Teatr 21, photo Grzegorz Press

Teatr 21



The culmination of three weeks of mourning, Tisha B’Av (the ninth of Av) is the saddest day of the Jewish calendar. It commemorates the destruction of the First and Second temples in Jerusalem. On this day Jews are required to refrain from eating meat and drinking. As in other periods of mourning, devotees are only allowed to sit on the floor or a low stool until midday. At the synagogue, lamentations and are read and mourning hymns are sung, lamenting the destruction of the Temples and the suffering of the Jewish people.

Inspired by this celebration, Teatr 21’s performance invokes the memory of the Nazi Aktion T4 programme staged to ‘extinguish lives not worth living’. The piece brings together the personal experiences of the actors, the history of the 20th century and Tisha B’Av. The mourning over the destruction of the Jerusalem Temple raises many questions that are relevant today. A group of players dressed in summer workout outfits that would not look out of place in a physical education lesson play popular street games. The names of the games include derogatory terms: głupi Jaś (which means ‘stupid Johnny’, the English equivalent is ‘monkey in the middle’), szczur (rat; ‘helicopter’ in English), szmaciarz (ragpicker) and czarny lud (bogyman coon). The games involve actions such as hitting, ‘killing’, patting and finger pointing. The weakest players are ridiculed, punished or eliminated.

  • Teatr 21
  • Concept ― Jakub Drzewiecki, Agata Skwarczyńska, Justyna Sobczyk
  • Players ― Grzegorz Brandt, Jakub Drzewiecki, Teresa Foks, Maja Kowalczyk, Barbara Lityńska, Anna Łuczak, Michał Pęszyński, Justyna Sobczyk, Aleksandra Skotarek, Marta Stańczyk, Magdalena Świątkowska/Justyna Wielgus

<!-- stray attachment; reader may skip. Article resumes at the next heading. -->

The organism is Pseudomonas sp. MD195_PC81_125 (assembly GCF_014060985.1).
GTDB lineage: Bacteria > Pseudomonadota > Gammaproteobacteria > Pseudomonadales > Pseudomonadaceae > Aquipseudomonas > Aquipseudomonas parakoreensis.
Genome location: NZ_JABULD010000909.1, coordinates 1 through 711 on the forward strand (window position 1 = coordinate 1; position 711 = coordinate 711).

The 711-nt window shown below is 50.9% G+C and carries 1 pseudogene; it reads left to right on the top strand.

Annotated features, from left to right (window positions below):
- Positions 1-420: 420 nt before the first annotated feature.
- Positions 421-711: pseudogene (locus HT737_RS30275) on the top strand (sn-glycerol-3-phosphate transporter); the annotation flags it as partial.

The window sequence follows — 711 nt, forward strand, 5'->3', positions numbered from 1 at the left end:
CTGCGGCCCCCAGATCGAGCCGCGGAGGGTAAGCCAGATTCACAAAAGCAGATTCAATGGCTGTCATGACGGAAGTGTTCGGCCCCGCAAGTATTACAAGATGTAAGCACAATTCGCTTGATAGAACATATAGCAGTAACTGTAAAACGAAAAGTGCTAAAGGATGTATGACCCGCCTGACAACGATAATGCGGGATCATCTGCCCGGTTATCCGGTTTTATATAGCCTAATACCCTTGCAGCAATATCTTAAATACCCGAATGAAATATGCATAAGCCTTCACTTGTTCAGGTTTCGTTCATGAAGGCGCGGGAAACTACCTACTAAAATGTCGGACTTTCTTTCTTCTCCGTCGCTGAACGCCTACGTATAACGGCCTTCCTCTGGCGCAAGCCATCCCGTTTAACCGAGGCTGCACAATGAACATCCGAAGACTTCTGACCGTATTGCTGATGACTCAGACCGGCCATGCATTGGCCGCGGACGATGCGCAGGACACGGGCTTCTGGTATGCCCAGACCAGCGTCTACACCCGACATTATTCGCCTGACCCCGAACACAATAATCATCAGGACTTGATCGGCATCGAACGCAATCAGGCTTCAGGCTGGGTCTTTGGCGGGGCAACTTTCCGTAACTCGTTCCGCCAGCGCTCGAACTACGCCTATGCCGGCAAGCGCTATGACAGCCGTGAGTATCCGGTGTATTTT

• Movement ― Justyna Wielgus
  • Recordings ― Paweł Andryszczyk
  • Images ― Radosław Staniec
  • Film creators ― Wojtek Kaniewski, Patrz Pan Panda, Tomasz Michalczewski
  • Production ― Małgorzata Owczarska, Marceli Sulecki
  • Partners ― POLIN Museum of the History of Polish Jews, Boeing, Win-Win Foundation
  • POLIN Museum co-ordinator ― Ewa Chomicka
  • Premiere ― 13 July 2015

The performance was created in collaboration with POLIN Museum of the History of Polish Jews.

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Agata Skwarczyńska is a set designer, costume designer and lighting engineer. She has been associated with Teatr 21 since 2007. From 2010 to 2011, she curated the Polish exhibition at the Prague Quadrennial. In 2015, her set design for Queen Margot: Some Day the War Will End (Teatr Polski, Bielsko-Biała) earned her the Golden Mask. Agata Skwarczyńska has worked with Paweł Wodziński, Wojciech Faruga, Remigiusz Brzyk, Łukasz Chotkowski, Bartosz Frąckowiak, Iga Gańczarczyk, Agnieszka Olsten, Justyna Sobczyk, Nils Torpus and Paweł Szkotak. She argues that ‘the stage is not a place which should be decorated, but through spatial interventions it should be invested with a meaning which the audience can develop using their own imaginations’.


Jakub Drzewiecki comes from Ostrzeszów in the south of Greater Poland. He studied culture studies at the University of Warsaw before moving on to work at the Zbigniew Raszewski Theatre Institute in Warsaw. Drzewiecki currently works at TR Warszawa. He has been associated with Teatr 21 since 2013.

  • The last game played is dodgeball. There are two teams and one ball – the object of the game is to hit a player on the opposite team. The thing is the words ‘you’re out’ […] have nothing playful about them. Being out is irrevocable and final: the player who has been hit is taken out of the room. A frivolous game at stigmatising turns imperceptibly into extermination. This show is about violence, the large-scale, totalitarian one, but, above all, about violence that remains hidden, experienced on a daily basis, which seems to be an innocent child’s play – minor abuse that involves insults, stigmatisation. Jew, mongo, poof – the mechanics of violence is always the same […] and Teatr 21 ruthlessly expose it.

    Piotr Morawski |

  • […] with no uncalled-for sentimentality […]. The message is simple and hard, as hard as the daily lives of the actors of T21 who do not face sympathetic audiences but indifference (at best) and often the gratuitous cruelty of the fellow human beings who cannot bear their otherness.

    Edwin Bendyk |

  • Teatr 21 do not deal in reciting rhymes […] nor do they stage Greek tragedy or Shakespearean drama. […] Instead, the troupe embodies a desire of a group of adults who are, in a way, mature enough to mark their presence in the world through their art and love for theatre.

    Anna Franczak |


Date and hour

22 October
23 October


Running time

60 minutes